Conservation volunteersid verde are now running the Saturday volunteer programme for the Borough’s Ecology team who report strong interest at around 8-12 volunteers each session. Tasks focus on practical conservation that is needed at the time, with workdays every third Saturday of the month. For more information, please see Dates for your Diary at the end of this newsletter.

Photo courtesy of RBKC.

New writing on the Holland House set

Will Bowers book cover

 

Some years ago, Will Bowers, Junior Research Fellow in English at the University of Oxford, contacted me about his planned research on the Holland House set. This year he sent me a copy of his book, ‘Re-evaluating the Literary Coterie, 1580-1830’, by Will Bowers and Hannah Leah Crummé, ISBN 978-1-137-54552-7. He has written a chapter on ‘The Many Rooms of Holland House’: well worth the read. Will came to the talk by Prof. Malcolm Airs and told me the astonishing fact that most of the papers on Holland House visitors are in the British Library and, of all their collections, it is the third largest. Will’s next plan is to analyse all the visitors-book entries and produce a summary of precisely who visited and how often.

Honey

The Holland Park bees have produced honey this year and it will soon be available to buy from Park Reception in the Stable Yard. Due to the repair work on the Stable Yard roof, the number of hives has been reduced this winter, but we hope that Park Management, working in partnership with the London Beekeepers Association, will soon have more information on the bees and related events for 2018.

Friends & Neighbours

Sadly, the restaurant and deli, Valentina Fine Foods in Notting Hill Gate, has closed. They were friendly and supportive to the Friends and we shall miss them. We are trying to find one or two more businesses to participate in our scheme.

Jennie Kettlewell

[Winter 2017]

Moss Walk Led by Dr Alan Harrington

Alan Harrington, known to many of you for his tree walks, spent his professional life studying mosses. He continues to observe them wherever he goes, and has agreed to come to Holland Park 11am-1pm on Saturday, 10 March 2018, to see what is new since the last walk for us on a similar date in 2017 when he made some interesting finds. Numbers are strictly limited, so please book your place on 020 7602 0304 or on rhoddy.wood@virgin.net. You will need a hand lens of at least 10 x magnification to appreciate fully the beauty and intricacies of these natural wonders.

[Winter 2017]

Heavenly Duets

Friday, 20 April 2018, at 7.30pm in the Orangery

Heavenly DuetOur annual recital in the Orangery, surrounded by the Art Exhibition, will be performed by Heavenly Duets: flautist Anne Allen and harpist Cecily Beer. The concert will begin with the second movement of Mozart’s Flute and Harp Concerto followed by other achingly beautiful classics such as Saint-Saëns’ The Swan and Massenet’s Meditation from his opera Thaïs. We will be treated to arrangements of British folk songs, pieces by Gershwin and Mancini, and J. Ibert’s vivacious Entr’acte, which was in fact originally scored for flute and harp. The centrepiece of the concert will be the World Première of Suite in the Old Style by M. Abrams who will be with us to introduce his composition.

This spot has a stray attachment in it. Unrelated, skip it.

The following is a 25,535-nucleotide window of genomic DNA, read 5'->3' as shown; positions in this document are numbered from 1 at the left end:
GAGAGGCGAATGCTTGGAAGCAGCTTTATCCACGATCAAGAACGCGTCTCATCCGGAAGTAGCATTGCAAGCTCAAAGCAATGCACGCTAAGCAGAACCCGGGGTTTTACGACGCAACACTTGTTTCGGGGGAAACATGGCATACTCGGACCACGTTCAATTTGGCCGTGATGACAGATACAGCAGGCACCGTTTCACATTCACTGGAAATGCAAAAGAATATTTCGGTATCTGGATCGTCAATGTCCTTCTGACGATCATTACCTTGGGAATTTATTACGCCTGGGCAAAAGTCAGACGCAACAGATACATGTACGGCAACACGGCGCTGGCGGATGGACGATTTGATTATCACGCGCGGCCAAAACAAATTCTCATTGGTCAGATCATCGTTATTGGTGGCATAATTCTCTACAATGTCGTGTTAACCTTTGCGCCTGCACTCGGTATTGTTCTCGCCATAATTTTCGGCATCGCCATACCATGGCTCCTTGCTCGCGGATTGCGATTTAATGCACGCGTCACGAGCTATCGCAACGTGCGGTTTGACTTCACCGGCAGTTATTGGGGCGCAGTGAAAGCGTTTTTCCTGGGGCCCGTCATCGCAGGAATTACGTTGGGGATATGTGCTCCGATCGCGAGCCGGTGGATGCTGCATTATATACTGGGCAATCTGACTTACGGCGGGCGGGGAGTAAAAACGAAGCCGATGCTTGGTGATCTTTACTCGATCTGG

Anne Allen has performed solo concerti in venues such as The Queen Elizabeth Hall, St Martin-in-the-Fields and Cadogan Hall. She has played in Europe, the Far East, Africa, Russia and America. As well as making recordings, she has won competitions, performed on radio and TV, and for Her Majesty the Queen as well as the Beckhams.

Cecily Beer has performed in Europe, Australasia, French Polynesia and the USA, and for BBC Radio 3 and Classic FM. She is currently Resident Harpist at The Waldorf Hilton Hotel in Covent Garden as well as being in high demand for private and corporate events, performing for Rolling Stones member Ronnie Wood, the former Archbishop of Canterbury, Rowan Williams and, recently, Her Majesty the Queen and the Duke of Edinburgh.

Tickets are £18, to include wine and nibbles.

Order online here.

[Winter 2017]

Landscape in the Making

Tuesday, 20 February, at 7pm in the Orangery

Xanthe QuayleBy the time we hear this talk by Xanthe Quayle, much of the work on the Holland House and Café Yard landscaping improvements will have been completed, but the site will still be closed, and you will not have seen what it will eventually look like. You certainly will not know the complexities faced when working on a historic site with all sorts of surprises under the earth, nor the technical demands of providing for a canopied open-air theatre for the opera with over a thousand seats. Come along and find out what is involved in our major landscaping project.

Xanthe Quayle is owner and Director of Camlin Lonsdale, the landscape architects who designed the scheme and who are overseeing the implementation. She was brought up in this area and has known the park since childhood: a fitting context for appreciating our historic assets.

Tickets are £18, to include wine and Janice Miles’ delicious canapés.

To order tickets online, please click here.

Photo of Xanthe Quayle on site by Camlin Lonsdale

[Winter 2017]

Subscription Renewals and Membership Cards